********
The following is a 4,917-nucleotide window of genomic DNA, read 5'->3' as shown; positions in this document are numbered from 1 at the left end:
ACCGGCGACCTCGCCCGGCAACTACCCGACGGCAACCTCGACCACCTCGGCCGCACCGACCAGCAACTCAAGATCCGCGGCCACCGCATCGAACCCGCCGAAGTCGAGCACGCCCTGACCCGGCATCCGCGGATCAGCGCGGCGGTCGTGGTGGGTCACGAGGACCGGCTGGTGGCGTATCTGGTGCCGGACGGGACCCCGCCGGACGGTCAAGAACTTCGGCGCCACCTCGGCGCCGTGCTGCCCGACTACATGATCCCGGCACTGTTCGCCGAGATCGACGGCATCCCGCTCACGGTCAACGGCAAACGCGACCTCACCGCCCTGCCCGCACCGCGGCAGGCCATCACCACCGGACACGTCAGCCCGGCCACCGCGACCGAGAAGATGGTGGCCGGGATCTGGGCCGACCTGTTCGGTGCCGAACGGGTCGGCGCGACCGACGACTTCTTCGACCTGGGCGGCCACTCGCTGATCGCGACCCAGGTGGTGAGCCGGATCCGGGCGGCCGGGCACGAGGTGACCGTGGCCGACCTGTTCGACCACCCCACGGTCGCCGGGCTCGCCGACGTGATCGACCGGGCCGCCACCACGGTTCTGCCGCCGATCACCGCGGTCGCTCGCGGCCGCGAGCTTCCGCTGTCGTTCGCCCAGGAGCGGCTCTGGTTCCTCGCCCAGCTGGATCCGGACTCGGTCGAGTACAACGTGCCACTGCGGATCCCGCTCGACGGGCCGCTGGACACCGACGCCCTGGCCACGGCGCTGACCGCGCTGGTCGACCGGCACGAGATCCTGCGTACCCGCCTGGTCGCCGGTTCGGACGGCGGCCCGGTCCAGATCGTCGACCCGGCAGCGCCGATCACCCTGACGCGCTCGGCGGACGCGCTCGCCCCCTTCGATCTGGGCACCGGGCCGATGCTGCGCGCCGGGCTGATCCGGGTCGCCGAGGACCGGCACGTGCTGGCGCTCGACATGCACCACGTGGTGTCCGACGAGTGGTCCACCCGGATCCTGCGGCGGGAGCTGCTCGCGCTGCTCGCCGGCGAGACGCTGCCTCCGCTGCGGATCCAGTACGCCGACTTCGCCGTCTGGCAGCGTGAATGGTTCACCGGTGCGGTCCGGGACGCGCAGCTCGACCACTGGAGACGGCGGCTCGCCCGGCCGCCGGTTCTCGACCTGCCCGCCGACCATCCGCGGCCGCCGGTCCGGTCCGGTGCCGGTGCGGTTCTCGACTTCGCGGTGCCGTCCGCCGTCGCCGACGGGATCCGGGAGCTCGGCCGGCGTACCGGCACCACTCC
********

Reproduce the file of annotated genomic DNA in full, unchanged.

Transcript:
The following is a 4,917-nucleotide window of genomic DNA, read 5'->3' as shown; positions in this document are numbered from 1 at the left end:
ACCGGCGACCTCGCCCGGCAACTACCCGACGGCAACCTCGACCACCTCGGCCGCACCGACCAGCAACTCAAGATCCGCGGCCACCGCATCGAACCCGCCGAAGTCGAGCACGCCCTGACCCGGCATCCGCGGATCAGCGCGGCGGTCGTGGTGGGTCACGAGGACCGGCTGGTGGCGTATCTGGTGCCGGACGGGACCCCGCCGGACGGTCAAGAACTTCGGCGCCACCTCGGCGCCGTGCTGCCCGACTACATGATCCCGGCACTGTTCGCCGAGATCGACGGCATCCCGCTCACGGTCAACGGCAAACGCGACCTCACCGCCCTGCCCGCACCGCGGCAGGCCATCACCACCGGACACGTCAGCCCGGCCACCGCGACCGAGAAGATGGTGGCCGGGATCTGGGCCGACCTGTTCGGTGCCGAACGGGTCGGCGCGACCGACGACTTCTTCGACCTGGGCGGCCACTCGCTGATCGCGACCCAGGTGGTGAGCCGGATCCGGGCGGCCGGGCACGAGGTGACCGTGGCCGACCTGTTCGACCACCCCACGGTCGCCGGGCTCGCCGACGTGATCGACCGGGCCGCCACCACGGTTCTGCCGCCGATCACCGCGGTCGCTCGCGGCCGCGAGCTTCCGCTGTCGTTCGCCCAGGAGCGGCTCTGGTTCCTCGCCCAGCTGGATCCGGACTCGGTCGAGTACAACGTGCCACTGCGGATCCCGCTCGACGGGCCGCTGGACACCGACGCCCTGGCCACGGCGCTGACCGCGCTGGTCGACCGGCACGAGATCCTGCGTACCCGCCTGGTCGCCGGTTCGGACGGCGGCCCGGTCCAGATCGTCGACCCGGCAGCGCCGATCACCCTGACGCGCTCGGCGGACGCGCTCGCCCCCTTCGATCTGGGCACCGGGCCGATGCTGCGCGCCGGGCTGATCCGGGTCGCCGAGGACCGGCACGTGCTGGCGCTCGACATGCACCACGTGGTGTCCGACGAGTGGTCCACCCGGATCCTGCGGCGGGAGCTGCTCGCGCTGCTCGCCGGCGAGACGCTGCCTCCGCTGCGGATCCAGTACGCCGACTTCGCCGTCTGGCAGCGTGAATGGTTCACCGGTGCGGTCCGGGACGCGCAGCTCGACCACTGGAGACGGCGGCTCGCCCGGCCGCCGGTTCTCGACCTGCCCGCCGACCATCCGCGGCCGCCGGTCCGGTCCGGTGCCGGTGCGGTTCTCGACTTCGCGGTGCCGTCCGCCGTCGCCGACGGGATCCGGGAGCTCGGCCGGCGTACCGGCACCACTCC